Scenario definition

The BI policy was modelled as a universal income equivalent to 10% of the annual average disposable income of each country starting from 2026, which is handed out to each household. Simulations run until 2050. The value of the BI varies according to the heterogeneity of income levels across European countries. The benefits simulated are not high enough to guarantee a complete substitute for labour income. The BI benefit evolves over time in each scenario, as the payments increase proportionally with the average disposable income.


Reducing Inequality and Boosting the Economy

The research highlights several key findings. First, BI is shown to be a powerful tool for reducing income inequality, as measured by the Gini index. Second, funding BI with wealth taxes (taxes on assets) proves more effective for tackling inequality and improving public finances than profit taxes. Finally, BI offers a moderate increase in GDP and employment, which comes at the cost of potentially higher emissions.

However, there’s a catch. The positive effects come with a potential rise in CO2 emissions due to increased consumption. To achieve climate neutrality, BI must be implemented alongside specific policies that target emission reduction.

CO2 emissions. BI financed through a wealth tax – relative difference with respect to the baseline scenario


CO2 emissions. BI financed through a profit tax – relative difference with respect to the baseline scenario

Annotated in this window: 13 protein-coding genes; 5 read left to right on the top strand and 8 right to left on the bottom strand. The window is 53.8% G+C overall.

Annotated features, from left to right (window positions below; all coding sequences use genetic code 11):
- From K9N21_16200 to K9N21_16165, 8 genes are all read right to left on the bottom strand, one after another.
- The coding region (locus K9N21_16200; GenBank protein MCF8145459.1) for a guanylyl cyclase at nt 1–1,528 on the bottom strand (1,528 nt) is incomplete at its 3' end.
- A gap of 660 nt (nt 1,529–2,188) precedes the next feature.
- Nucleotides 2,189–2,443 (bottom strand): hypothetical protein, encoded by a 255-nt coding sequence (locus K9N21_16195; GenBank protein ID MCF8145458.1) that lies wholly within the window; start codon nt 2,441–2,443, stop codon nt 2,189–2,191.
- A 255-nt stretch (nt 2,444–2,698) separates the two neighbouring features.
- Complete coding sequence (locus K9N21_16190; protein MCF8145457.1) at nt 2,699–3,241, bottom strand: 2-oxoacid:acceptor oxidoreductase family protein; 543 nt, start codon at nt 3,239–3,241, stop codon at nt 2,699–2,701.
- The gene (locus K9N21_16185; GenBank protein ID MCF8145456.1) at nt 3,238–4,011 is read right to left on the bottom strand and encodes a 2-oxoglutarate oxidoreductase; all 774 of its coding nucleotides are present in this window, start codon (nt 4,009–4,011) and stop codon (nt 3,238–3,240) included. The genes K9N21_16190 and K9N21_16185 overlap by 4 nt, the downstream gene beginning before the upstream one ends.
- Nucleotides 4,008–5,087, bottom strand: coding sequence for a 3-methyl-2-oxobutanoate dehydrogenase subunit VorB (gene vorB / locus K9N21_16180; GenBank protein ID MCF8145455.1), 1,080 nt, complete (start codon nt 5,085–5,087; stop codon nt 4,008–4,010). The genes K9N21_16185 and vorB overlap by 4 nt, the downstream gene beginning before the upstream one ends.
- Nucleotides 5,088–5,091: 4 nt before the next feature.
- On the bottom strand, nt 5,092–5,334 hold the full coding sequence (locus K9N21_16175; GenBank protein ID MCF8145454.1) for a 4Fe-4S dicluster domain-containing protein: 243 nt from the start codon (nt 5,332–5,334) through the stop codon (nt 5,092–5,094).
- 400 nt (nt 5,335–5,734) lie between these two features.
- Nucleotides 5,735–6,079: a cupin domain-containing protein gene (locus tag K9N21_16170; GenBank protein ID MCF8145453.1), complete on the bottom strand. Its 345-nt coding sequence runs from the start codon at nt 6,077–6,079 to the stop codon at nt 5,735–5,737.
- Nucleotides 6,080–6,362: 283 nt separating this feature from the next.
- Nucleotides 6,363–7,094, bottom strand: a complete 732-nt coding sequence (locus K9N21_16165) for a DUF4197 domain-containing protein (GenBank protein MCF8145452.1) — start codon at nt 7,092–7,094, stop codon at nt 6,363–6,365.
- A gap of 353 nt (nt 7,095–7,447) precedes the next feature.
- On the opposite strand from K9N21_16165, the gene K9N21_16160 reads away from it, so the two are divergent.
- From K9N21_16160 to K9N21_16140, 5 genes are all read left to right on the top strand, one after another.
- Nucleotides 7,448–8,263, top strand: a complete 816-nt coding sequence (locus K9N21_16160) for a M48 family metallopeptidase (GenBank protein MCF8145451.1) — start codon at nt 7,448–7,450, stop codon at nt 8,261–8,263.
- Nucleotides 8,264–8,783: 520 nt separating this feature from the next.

Note: Figures report the relative difference (percentual difference) of the scenarios with respect to the baseline scenario (without any policy).

Increasing Biofuels Production: Land Competition with Food Production

Using WILIAM, our researchers explored the potential competition arising between cultivating crops for biofuels and for food production. This competition has the potential to jeopardize food security, particularly in developing nations. Currently, biofuels represent a small portion of the world’s transportation fuel consumption, with most being first-generation biofuels derived from conventional food crops like corn, sugarcane, and soybean.


Scenario definition

To assess this potential impact, WILIAM was employed to estimate future biofuel production and its influence on crop availability under two distinct scenarios:

  • Scenario A: This scenario assumes limitations on cropland expansion and modest increases in crop yields.
  • Scenario B: This scenario allows for a 10% increase in cropland area by 2050 and assumes a 30% rise in crop yields by 2050 in industrialized agriculture regions.

Crop shortages due to biofuel production

The findings from both scenarios within the WILIAM model suggest that significant increases in biofuel production would lead to substantial crop shortages, even with modest improvements in crop yield. This competition is particularly severe for corn, where biofuel demand, according to the modelling results, can surpass food demand.

Global ratio of availability of crops (blue and grey lines: without the increase in biofuels’ demand, red and yellow lines: with the increase in biofuels’ demand)


The result emphasizes the importance of prioritizing food production over biofuels. To achieve this and mitigate the potential competition for land, advanced biofuels derived from non-food sources such as algae or agricultural residues should be further explored.